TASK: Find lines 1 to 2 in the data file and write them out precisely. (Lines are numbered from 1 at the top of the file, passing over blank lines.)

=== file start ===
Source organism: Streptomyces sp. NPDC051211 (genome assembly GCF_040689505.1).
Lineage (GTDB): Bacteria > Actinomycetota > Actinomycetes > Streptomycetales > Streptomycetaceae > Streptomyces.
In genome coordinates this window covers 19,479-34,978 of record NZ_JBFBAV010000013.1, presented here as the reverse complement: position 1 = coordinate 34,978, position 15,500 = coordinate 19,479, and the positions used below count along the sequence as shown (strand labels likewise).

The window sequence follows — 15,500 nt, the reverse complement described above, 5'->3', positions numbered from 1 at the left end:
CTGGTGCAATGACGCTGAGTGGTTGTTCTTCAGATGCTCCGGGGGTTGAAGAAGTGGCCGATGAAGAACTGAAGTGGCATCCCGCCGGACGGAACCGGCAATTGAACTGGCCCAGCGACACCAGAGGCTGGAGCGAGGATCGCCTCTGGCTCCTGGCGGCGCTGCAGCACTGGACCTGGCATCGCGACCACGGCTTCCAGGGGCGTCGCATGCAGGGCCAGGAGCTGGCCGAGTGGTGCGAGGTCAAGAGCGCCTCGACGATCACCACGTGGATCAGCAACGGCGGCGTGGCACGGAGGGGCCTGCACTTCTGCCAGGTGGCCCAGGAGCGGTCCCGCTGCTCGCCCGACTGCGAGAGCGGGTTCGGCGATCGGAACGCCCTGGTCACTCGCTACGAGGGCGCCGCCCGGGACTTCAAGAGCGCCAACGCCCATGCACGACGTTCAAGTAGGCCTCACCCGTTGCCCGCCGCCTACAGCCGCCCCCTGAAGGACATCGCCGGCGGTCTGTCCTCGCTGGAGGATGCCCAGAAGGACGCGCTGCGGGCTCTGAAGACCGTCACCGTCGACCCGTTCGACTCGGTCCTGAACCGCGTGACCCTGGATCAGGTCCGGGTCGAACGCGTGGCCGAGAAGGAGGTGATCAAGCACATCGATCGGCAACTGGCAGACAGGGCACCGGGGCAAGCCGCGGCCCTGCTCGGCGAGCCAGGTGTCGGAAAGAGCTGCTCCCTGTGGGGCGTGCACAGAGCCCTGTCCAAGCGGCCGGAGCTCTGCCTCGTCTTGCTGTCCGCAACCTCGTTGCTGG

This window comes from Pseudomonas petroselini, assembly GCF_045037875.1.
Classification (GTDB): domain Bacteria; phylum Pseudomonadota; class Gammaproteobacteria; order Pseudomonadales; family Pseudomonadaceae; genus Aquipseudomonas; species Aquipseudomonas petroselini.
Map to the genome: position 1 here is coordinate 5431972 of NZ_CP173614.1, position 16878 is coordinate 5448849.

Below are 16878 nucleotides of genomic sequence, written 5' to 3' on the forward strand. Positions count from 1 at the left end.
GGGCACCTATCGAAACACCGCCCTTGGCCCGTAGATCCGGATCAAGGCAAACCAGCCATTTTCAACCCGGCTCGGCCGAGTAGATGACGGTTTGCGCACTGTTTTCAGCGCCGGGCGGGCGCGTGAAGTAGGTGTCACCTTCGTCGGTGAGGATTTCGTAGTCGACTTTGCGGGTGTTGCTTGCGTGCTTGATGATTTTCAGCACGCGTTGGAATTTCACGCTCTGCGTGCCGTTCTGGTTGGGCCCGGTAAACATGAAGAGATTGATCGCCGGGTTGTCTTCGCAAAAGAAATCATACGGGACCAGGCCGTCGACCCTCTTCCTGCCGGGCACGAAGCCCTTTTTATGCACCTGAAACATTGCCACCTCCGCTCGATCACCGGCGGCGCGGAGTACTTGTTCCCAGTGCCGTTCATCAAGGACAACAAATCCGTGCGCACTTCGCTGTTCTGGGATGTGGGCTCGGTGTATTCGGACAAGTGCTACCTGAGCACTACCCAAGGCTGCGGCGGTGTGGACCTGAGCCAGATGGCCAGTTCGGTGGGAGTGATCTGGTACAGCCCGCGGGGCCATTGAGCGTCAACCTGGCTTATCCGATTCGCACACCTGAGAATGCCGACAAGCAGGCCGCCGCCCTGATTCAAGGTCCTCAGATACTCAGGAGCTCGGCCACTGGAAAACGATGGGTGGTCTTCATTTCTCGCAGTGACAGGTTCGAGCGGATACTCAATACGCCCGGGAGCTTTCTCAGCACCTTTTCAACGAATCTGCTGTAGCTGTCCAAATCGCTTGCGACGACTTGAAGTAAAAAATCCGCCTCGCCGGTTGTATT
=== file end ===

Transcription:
Source organism: Streptomyces sp. NPDC051211 (genome assembly GCF_040689505.1).
Lineage (GTDB): Bacteria > Actinomycetota > Actinomycetes > Streptomycetales > Streptomycetaceae > Streptomyces.